Do Paediatric Investigation Plans (PIPs) Advance Paediatric Healthcare?
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Since 2007, new drugs need a paediatric investigation plan (PIP) for EU registration. The PIPs’ justifications can be traced back to concerns expressed by Shirkey that label warnings against paediatric use made children “therapeutic orphans”, and the American Academy of Pediatrics’ claim that all children differ considerably from adults. US legislation first encouraged, then also required, separate, adult-style safety and efficacy studies in all paediatric subpopulations. This triggered paediatric regulatory studies by the pharmaceutical industry. There were also negative outcomes, as a result of using the legal definition of childhood as a medical/physiological term. The “therapeutic orphans” concept became dogma that supported/expanded adult-style regulatory testing into all age groups even when poorly justified in adolescents or where other methods are available to generate needed data. PIPs are especially problematic because they lack the limitations imposed on the Food and Drug Administration’s (FDA’s) regulatory actions and more practical approaches used in the USA. Many PIP studies are medically senseless or even questionable and/or unfeasible with poor risk/benefit ratios. For example, physiologically mature adolescents have been exposed to treatments and doses known to be suboptimal in adults. Unfeasible PIP studies in rare diseases may harm patients by preventing their participation in more beneficence-driven studies. PIP-required studies can prevent effective treatment of allergic rhinitis during years of placebo treatment, exposing minors to the risk of disease progression to asthma. The PIP system should be revised; more should be done by key players, including institutional review boards/ethics committees, to ensure that all paediatric clinical studies are medically justified, rather than legislation driven, and can produce scientifically valid results.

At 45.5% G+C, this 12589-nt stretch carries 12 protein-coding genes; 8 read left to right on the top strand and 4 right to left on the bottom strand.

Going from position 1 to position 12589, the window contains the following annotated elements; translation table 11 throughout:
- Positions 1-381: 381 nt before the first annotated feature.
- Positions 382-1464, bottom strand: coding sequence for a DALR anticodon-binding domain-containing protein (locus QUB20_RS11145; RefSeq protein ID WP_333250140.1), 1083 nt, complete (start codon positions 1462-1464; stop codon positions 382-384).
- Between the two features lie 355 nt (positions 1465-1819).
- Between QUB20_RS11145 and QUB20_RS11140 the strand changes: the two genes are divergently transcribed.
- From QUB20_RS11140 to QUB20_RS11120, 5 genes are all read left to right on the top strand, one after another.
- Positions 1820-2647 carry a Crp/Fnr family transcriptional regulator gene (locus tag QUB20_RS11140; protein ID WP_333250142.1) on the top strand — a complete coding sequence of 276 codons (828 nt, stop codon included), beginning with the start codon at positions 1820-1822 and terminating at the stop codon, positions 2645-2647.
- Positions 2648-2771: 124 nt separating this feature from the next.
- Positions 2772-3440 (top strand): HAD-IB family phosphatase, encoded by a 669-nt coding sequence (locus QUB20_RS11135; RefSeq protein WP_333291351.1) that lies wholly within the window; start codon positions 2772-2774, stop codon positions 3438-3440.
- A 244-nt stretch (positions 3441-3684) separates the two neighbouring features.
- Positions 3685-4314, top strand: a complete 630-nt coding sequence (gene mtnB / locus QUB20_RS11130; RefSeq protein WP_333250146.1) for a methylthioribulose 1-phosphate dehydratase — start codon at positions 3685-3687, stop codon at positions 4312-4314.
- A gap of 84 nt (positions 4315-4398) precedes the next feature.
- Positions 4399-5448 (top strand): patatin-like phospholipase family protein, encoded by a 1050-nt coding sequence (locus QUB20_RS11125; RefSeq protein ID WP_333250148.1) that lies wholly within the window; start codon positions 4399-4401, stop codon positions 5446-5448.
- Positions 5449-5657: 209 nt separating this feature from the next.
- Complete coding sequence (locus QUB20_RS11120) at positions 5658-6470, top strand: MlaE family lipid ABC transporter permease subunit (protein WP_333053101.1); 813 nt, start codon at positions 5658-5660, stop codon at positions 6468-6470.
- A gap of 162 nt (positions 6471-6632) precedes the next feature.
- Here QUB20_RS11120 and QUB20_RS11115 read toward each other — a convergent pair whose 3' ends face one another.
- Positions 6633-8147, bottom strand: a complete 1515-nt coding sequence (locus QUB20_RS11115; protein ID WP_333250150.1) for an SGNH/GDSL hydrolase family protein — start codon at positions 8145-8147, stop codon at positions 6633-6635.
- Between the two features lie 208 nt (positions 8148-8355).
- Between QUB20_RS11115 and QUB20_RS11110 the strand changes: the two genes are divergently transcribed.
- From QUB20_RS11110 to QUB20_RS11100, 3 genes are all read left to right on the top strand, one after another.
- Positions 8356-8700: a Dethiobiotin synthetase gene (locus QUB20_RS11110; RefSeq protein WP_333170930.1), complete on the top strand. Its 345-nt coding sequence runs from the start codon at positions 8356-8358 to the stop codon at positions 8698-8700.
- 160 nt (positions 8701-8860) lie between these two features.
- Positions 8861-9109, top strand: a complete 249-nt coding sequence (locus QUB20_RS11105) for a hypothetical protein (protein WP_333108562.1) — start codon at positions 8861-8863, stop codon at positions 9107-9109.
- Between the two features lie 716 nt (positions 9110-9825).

Compliance with Ethical Standards
No actual trials were done or subjects recruited/involved in this Opinion paper. Therefore no IRB/EC review was requested or done.
Conflict of interest
Dr. Rose has worked for 20 years in the pharmaceutical industry in drug development and medical affairs. Independent since 2011, he consults on pediatric drug development, teaches, organizes scientific conferences, edits books, and publishes. His main clients are small, medium-size and large pharmaceutical companies. He is also father of a daughter with a rare disease and is biased against governmental empty promises. Dr. Walson reports potential conflicts with his private consulting company (Walson Consulting LLC) that has provided fee for service consultation to the pharmaceutical industry and contract research organizations as well as to US and EU not-for-profit governmental funded research organizations (e.g., Eunice Kennedy Shriver National Institute of Child Health and Human Development, FP7 health projects, and the Innovative Medicines Initiative) and paid participation in numerous conferences devoted to pediatric clinical trials and drug development.
No grants or funds have been involved in the authorship of this article. The authors declare no other conflicts of interest in this work.
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